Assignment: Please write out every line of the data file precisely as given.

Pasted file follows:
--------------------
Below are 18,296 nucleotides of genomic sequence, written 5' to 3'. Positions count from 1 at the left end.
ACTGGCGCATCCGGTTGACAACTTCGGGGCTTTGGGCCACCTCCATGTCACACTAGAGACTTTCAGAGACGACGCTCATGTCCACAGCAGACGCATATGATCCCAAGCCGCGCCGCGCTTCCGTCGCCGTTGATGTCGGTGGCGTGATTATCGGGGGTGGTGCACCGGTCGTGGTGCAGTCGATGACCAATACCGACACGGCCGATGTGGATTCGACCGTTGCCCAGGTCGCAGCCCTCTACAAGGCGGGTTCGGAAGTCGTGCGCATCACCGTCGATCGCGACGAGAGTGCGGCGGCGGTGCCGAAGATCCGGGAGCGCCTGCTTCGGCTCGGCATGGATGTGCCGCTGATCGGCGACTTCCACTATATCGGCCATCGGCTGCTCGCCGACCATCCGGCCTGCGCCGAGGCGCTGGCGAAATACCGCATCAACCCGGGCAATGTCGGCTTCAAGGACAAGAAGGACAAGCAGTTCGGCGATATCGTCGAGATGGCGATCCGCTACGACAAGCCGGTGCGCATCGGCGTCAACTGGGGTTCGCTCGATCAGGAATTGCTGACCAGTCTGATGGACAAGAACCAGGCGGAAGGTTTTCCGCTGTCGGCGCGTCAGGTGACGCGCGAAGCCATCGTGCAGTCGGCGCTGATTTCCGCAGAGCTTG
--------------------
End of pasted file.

Below are 18,296 nucleotides of genomic sequence, written 5' to 3'. Positions count from 1 at the left end.
ACTGGCGCATCCGGTTGACAACTTCGGGGCTTTGGGCCACCTCCATGTCACACTAGAGACTTTCAGAGACGACGCTCATGTCCACAGCAGACGCATATGATCCCAAGCCGCGCCGCGCTTCCGTCGCCGTTGATGTCGGTGGCGTGATTATCGGGGGTGGTGCACCGGTCGTGGTGCAGTCGATGACCAATACCGACACGGCCGATGTGGATTCGACCGTTGCCCAGGTCGCAGCCCTCTACAAGGCGGGTTCGGAAGTCGTGCGCATCACCGTCGATCGCGACGAGAGTGCGGCGGCGGTGCCGAAGATCCGGGAGCGCCTGCTTCGGCTCGGCATGGATGTGCCGCTGATCGGCGACTTCCACTATATCGGCCATCGGCTGCTCGCCGACCATCCGGCCTGCGCCGAGGCGCTGGCGAAATACCGCATCAACCCGGGCAATGTCGGCTTCAAGGACAAGAAGGACAAGCAGTTCGGCGATATCGTCGAGATGGCGATCCGCTACGACAAGCCGGTGCGCATCGGCGTCAACTGGGGTTCGCTCGATCAGGAATTGCTGACCAGTCTGATGGACAAGAACCAGGCGGAAGGTTTTCCGCTGTCGGCGCGTCAGGTGACGCGCGAAGCCATCGTGCAGTCGGCGCTGATTTCCGCAGAGCTTG